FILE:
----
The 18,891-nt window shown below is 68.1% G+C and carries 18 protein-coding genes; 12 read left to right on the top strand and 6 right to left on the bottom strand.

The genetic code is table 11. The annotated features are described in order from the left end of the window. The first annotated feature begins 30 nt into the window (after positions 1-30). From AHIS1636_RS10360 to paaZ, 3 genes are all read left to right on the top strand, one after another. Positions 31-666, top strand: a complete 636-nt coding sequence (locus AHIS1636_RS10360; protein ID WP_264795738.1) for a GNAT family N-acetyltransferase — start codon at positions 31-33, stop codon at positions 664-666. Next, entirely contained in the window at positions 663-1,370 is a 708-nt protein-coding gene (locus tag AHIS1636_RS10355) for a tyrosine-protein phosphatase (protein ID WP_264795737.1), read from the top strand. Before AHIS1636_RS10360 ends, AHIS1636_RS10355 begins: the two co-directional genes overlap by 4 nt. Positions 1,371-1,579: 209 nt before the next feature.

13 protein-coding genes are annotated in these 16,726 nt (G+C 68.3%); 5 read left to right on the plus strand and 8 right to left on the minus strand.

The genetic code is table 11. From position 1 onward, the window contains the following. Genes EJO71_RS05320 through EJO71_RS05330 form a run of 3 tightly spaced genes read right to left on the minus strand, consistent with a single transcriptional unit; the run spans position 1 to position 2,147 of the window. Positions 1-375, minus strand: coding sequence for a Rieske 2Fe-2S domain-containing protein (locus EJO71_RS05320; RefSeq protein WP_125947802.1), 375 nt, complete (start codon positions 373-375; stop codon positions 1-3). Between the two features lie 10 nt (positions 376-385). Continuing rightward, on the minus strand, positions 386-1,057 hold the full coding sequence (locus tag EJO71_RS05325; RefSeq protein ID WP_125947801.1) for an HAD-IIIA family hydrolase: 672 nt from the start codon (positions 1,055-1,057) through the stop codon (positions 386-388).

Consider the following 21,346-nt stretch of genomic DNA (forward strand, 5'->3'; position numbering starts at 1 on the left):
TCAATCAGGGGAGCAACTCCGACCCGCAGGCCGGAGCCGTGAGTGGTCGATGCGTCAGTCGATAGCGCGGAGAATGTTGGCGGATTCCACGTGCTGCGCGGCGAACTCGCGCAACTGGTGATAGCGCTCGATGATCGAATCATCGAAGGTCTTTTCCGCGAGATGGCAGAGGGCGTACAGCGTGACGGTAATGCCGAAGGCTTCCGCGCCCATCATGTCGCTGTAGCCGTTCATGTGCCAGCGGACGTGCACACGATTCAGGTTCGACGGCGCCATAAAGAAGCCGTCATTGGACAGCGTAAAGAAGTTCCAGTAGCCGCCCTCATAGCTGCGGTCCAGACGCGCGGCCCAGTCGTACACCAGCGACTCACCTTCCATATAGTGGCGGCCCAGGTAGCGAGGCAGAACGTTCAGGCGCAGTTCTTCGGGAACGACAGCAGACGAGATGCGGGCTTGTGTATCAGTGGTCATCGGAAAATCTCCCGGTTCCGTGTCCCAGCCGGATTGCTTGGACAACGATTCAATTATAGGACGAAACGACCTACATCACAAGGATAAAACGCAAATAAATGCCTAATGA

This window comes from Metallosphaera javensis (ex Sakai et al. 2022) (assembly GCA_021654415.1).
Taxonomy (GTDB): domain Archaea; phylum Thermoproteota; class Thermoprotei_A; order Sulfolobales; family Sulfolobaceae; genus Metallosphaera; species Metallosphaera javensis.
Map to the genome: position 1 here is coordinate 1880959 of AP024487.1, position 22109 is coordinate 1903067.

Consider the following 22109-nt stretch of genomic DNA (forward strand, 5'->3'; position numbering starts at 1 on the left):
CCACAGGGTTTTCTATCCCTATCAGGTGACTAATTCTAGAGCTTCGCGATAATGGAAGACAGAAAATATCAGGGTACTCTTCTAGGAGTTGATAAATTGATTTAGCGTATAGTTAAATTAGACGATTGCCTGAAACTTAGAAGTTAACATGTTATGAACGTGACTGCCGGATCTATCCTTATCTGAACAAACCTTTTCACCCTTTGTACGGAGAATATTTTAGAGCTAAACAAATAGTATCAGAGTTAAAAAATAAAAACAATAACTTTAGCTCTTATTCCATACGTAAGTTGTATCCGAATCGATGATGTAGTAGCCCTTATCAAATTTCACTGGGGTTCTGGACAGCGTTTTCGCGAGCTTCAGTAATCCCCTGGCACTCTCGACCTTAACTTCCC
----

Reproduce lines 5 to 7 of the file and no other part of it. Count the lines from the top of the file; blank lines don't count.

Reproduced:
Consider the following 21,346-nt stretch of genomic DNA (forward strand, 5'->3'; position numbering starts at 1 on the left):
TCAATCAGGGGAGCAACTCCGACCCGCAGGCCGGAGCCGTGAGTGGTCGATGCGTCAGTCGATAGCGCGGAGAATGTTGGCGGATTCCACGTGCTGCGCGGCGAACTCGCGCAACTGGTGATAGCGCTCGATGATCGAATCATCGAAGGTCTTTTCCGCGAGATGGCAGAGGGCGTACAGCGTGACGGTAATGCCGAAGGCTTCCGCGCCCATCATGTCGCTGTAGCCGTTCATGTGCCAGCGGACGTGCACACGATTCAGGTTCGACGGCGCCATAAAGAAGCCGTCATTGGACAGCGTAAAGAAGTTCCAGTAGCCGCCCTCATAGCTGCGGTCCAGACGCGCGGCCCAGTCGTACACCAGCGACTCACCTTCCATATAGTGGCGGCCCAGGTAGCGAGGCAGAACGTTCAGGCGCAGTTCTTCGGGAACGACAGCAGACGAGATGCGGGCTTGTGTATCAGTGGTCATCGGAAAATCTCCCGGTTCCGTGTCCCAGCCGGATTGCTTGGACAACGATTCAATTATAGGACGAAACGACCTACATCACAAGGATAAAACGCAAATAAATGCCTAATGA

This window comes from Metallosphaera javensis (ex Sakai et al. 2022) (assembly GCA_021654415.1).